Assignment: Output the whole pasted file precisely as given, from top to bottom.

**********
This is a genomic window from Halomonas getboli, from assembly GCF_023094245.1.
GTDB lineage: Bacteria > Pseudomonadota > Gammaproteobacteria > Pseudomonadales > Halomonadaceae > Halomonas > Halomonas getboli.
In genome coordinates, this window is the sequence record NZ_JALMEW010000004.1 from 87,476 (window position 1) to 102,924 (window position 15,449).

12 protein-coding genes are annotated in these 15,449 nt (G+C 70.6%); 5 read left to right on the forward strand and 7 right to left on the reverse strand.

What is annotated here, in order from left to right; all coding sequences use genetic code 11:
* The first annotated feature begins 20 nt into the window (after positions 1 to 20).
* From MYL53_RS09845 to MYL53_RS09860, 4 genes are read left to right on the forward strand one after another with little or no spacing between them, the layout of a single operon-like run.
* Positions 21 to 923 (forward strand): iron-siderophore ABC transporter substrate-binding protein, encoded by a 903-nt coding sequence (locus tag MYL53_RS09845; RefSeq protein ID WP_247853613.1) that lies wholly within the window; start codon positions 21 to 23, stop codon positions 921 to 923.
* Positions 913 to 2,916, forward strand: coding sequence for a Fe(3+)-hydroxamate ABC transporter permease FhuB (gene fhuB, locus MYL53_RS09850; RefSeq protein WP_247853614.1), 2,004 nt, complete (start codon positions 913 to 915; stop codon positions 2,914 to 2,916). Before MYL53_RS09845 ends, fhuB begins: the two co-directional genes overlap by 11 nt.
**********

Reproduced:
This is a genomic window from Halomonas getboli, from assembly GCF_023094245.1.
GTDB lineage: Bacteria > Pseudomonadota > Gammaproteobacteria > Pseudomonadales > Halomonadaceae > Halomonas > Halomonas getboli.
In genome coordinates, this window is the sequence record NZ_JALMEW010000004.1 from 87,476 (window position 1) to 102,924 (window position 15,449).

12 protein-coding genes are annotated in these 15,449 nt (G+C 70.6%); 5 read left to right on the forward strand and 7 right to left on the reverse strand.

What is annotated here, in order from left to right; all coding sequences use genetic code 11:
* The first annotated feature begins 20 nt into the window (after positions 1 to 20).
* From MYL53_RS09845 to MYL53_RS09860, 4 genes are read left to right on the forward strand one after another with little or no spacing between them, the layout of a single operon-like run.
* Positions 21 to 923 (forward strand): iron-siderophore ABC transporter substrate-binding protein, encoded by a 903-nt coding sequence (locus tag MYL53_RS09845; RefSeq protein ID WP_247853613.1) that lies wholly within the window; start codon positions 21 to 23, stop codon positions 921 to 923.
* Positions 913 to 2,916, forward strand: coding sequence for a Fe(3+)-hydroxamate ABC transporter permease FhuB (gene fhuB, locus MYL53_RS09850; RefSeq protein WP_247853614.1), 2,004 nt, complete (start codon positions 913 to 915; stop codon positions 2,914 to 2,916). Before MYL53_RS09845 ends, fhuB begins: the two co-directional genes overlap by 11 nt.